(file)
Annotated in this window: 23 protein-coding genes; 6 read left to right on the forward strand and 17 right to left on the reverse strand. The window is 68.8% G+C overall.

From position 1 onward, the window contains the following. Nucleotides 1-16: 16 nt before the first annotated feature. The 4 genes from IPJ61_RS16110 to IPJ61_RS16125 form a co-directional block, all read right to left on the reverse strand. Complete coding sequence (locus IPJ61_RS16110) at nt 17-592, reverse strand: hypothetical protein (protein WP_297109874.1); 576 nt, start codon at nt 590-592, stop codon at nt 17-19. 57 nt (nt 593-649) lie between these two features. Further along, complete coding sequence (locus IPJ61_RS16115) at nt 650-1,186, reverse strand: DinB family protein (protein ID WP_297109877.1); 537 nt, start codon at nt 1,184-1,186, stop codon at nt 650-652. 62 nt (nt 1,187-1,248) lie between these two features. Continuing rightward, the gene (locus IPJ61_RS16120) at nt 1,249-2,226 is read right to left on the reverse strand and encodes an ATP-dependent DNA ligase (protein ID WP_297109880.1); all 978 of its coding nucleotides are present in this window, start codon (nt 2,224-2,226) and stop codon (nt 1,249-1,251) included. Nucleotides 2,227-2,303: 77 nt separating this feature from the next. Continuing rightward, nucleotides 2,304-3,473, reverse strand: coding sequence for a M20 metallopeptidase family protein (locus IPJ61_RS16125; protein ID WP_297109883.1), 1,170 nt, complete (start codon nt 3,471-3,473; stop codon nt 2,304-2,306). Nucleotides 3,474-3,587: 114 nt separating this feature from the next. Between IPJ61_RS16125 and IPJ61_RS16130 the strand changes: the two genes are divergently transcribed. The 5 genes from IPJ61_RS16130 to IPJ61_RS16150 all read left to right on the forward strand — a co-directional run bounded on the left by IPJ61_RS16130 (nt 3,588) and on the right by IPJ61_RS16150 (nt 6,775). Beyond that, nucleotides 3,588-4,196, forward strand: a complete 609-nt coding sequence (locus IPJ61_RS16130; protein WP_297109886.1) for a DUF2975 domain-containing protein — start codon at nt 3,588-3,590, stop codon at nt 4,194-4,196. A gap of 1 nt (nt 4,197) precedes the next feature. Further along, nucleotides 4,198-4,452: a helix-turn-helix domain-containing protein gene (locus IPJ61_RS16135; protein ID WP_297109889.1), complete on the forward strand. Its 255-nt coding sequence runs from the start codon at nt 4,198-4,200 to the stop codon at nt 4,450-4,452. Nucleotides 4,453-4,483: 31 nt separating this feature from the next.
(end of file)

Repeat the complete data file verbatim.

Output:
Annotated in this window: 23 protein-coding genes; 6 read left to right on the forward strand and 17 right to left on the reverse strand. The window is 68.8% G+C overall.

From position 1 onward, the window contains the following. Nucleotides 1-16: 16 nt before the first annotated feature. The 4 genes from IPJ61_RS16110 to IPJ61_RS16125 form a co-directional block, all read right to left on the reverse strand. Complete coding sequence (locus IPJ61_RS16110) at nt 17-592, reverse strand: hypothetical protein (protein WP_297109874.1); 576 nt, start codon at nt 590-592, stop codon at nt 17-19. 57 nt (nt 593-649) lie between these two features. Further along, complete coding sequence (locus IPJ61_RS16115) at nt 650-1,186, reverse strand: DinB family protein (protein ID WP_297109877.1); 537 nt, start codon at nt 1,184-1,186, stop codon at nt 650-652. 62 nt (nt 1,187-1,248) lie between these two features. Continuing rightward, the gene (locus IPJ61_RS16120) at nt 1,249-2,226 is read right to left on the reverse strand and encodes an ATP-dependent DNA ligase (protein ID WP_297109880.1); all 978 of its coding nucleotides are present in this window, start codon (nt 2,224-2,226) and stop codon (nt 1,249-1,251) included. Nucleotides 2,227-2,303: 77 nt separating this feature from the next. Continuing rightward, nucleotides 2,304-3,473, reverse strand: coding sequence for a M20 metallopeptidase family protein (locus IPJ61_RS16125; protein ID WP_297109883.1), 1,170 nt, complete (start codon nt 3,471-3,473; stop codon nt 2,304-2,306). Nucleotides 3,474-3,587: 114 nt separating this feature from the next. Between IPJ61_RS16125 and IPJ61_RS16130 the strand changes: the two genes are divergently transcribed. The 5 genes from IPJ61_RS16130 to IPJ61_RS16150 all read left to right on the forward strand — a co-directional run bounded on the left by IPJ61_RS16130 (nt 3,588) and on the right by IPJ61_RS16150 (nt 6,775). Beyond that, nucleotides 3,588-4,196, forward strand: a complete 609-nt coding sequence (locus IPJ61_RS16130; protein WP_297109886.1) for a DUF2975 domain-containing protein — start codon at nt 3,588-3,590, stop codon at nt 4,194-4,196. A gap of 1 nt (nt 4,197) precedes the next feature. Further along, nucleotides 4,198-4,452: a helix-turn-helix domain-containing protein gene (locus IPJ61_RS16135; protein ID WP_297109889.1), complete on the forward strand. Its 255-nt coding sequence runs from the start codon at nt 4,198-4,200 to the stop codon at nt 4,450-4,452. Nucleotides 4,453-4,483: 31 nt separating this feature from the next.